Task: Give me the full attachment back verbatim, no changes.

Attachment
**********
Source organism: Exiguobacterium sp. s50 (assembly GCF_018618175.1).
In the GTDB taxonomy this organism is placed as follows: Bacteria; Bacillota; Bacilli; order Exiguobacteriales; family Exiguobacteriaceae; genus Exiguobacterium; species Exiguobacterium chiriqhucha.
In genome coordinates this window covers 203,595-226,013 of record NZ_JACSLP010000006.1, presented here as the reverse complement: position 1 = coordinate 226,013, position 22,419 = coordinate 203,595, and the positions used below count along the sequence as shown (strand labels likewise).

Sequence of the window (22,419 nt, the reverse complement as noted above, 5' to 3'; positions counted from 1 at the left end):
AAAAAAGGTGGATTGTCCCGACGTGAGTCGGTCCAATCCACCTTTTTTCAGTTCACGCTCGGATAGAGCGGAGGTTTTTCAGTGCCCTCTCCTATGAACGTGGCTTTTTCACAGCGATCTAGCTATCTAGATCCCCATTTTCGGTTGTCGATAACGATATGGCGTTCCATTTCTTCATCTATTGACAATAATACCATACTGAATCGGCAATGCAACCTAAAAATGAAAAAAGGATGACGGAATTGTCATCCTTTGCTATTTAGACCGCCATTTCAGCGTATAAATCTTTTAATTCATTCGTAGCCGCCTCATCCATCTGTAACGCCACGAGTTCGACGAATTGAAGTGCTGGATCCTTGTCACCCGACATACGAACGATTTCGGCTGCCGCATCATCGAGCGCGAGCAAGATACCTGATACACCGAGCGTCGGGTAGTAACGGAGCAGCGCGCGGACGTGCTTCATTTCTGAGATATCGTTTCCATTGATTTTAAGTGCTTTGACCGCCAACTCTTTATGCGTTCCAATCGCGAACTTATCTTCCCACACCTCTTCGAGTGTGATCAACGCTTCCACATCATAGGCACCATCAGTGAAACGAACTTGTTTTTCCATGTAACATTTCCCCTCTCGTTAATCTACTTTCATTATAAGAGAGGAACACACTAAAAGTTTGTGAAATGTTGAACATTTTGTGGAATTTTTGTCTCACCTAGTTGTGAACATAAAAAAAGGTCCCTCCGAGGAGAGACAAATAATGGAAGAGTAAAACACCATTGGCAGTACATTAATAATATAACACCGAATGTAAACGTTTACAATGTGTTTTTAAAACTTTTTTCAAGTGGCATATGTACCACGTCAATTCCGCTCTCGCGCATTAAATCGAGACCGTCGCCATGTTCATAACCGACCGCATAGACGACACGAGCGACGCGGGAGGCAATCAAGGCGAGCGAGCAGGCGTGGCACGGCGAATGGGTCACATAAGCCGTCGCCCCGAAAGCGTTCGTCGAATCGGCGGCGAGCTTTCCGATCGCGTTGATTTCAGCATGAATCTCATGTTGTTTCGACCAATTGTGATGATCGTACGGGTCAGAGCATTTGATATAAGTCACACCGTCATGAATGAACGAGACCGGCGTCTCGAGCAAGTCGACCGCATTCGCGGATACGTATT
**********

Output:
Source organism: Exiguobacterium sp. s50 (assembly GCF_018618175.1).
In the GTDB taxonomy this organism is placed as follows: Bacteria; Bacillota; Bacilli; order Exiguobacteriales; family Exiguobacteriaceae; genus Exiguobacterium; species Exiguobacterium chiriqhucha.
In genome coordinates this window covers 203,595-226,013 of record NZ_JACSLP010000006.1, presented here as the reverse complement: position 1 = coordinate 226,013, position 22,419 = coordinate 203,595, and the positions used below count along the sequence as shown (strand labels likewise).

Sequence of the window (22,419 nt, the reverse complement as noted above, 5' to 3'; positions counted from 1 at the left end):
AAAAAAGGTGGATTGTCCCGACGTGAGTCGGTCCAATCCACCTTTTTTCAGTTCACGCTCGGATAGAGCGGAGGTTTTTCAGTGCCCTCTCCTATGAACGTGGCTTTTTCACAGCGATCTAGCTATCTAGATCCCCATTTTCGGTTGTCGATAACGATATGGCGTTCCATTTCTTCATCTATTGACAATAATACCATACTGAATCGGCAATGCAACCTAAAAATGAAAAAAGGATGACGGAATTGTCATCCTTTGCTATTTAGACCGCCATTTCAGCGTATAAATCTTTTAATTCATTCGTAGCCGCCTCATCCATCTGTAACGCCACGAGTTCGACGAATTGAAGTGCTGGATCCTTGTCACCCGACATACGAACGATTTCGGCTGCCGCATCATCGAGCGCGAGCAAGATACCTGATACACCGAGCGTCGGGTAGTAACGGAGCAGCGCGCGGACGTGCTTCATTTCTGAGATATCGTTTCCATTGATTTTAAGTGCTTTGACCGCCAACTCTTTATGCGTTCCAATCGCGAACTTATCTTCCCACACCTCTTCGAGTGTGATCAACGCTTCCACATCATAGGCACCATCAGTGAAACGAACTTGTTTTTCCATGTAACATTTCCCCTCTCGTTAATCTACTTTCATTATAAGAGAGGAACACACTAAAAGTTTGTGAAATGTTGAACATTTTGTGGAATTTTTGTCTCACCTAGTTGTGAACATAAAAAAAGGTCCCTCCGAGGAGAGACAAATAATGGAAGAGTAAAACACCATTGGCAGTACATTAATAATATAACACCGAATGTAAACGTTTACAATGTGTTTTTAAAACTTTTTTCAAGTGGCATATGTACCACGTCAATTCCGCTCTCGCGCATTAAATCGAGACCGTCGCCATGTTCATAACCGACCGCATAGACGACACGAGCGACGCGGGAGGCAATCAAGGCGAGCGAGCAGGCGTGGCACGGCGAATGGGTCACATAAGCCGTCGCCCCGAAAGCGTTCGTCGAATCGGCGGCGAGCTTTCCGATCGCGTTGATTTCAGCATGAATCTCATGTTGTTTCGACCAATTGTGATGATCGTACGGGTCAGAGCATTTGATATAAGTCACACCGTCATGAATGAACGAGACCGGCGTCTCGAGCAAGTCGACCGCATTCGCGGATACGTATT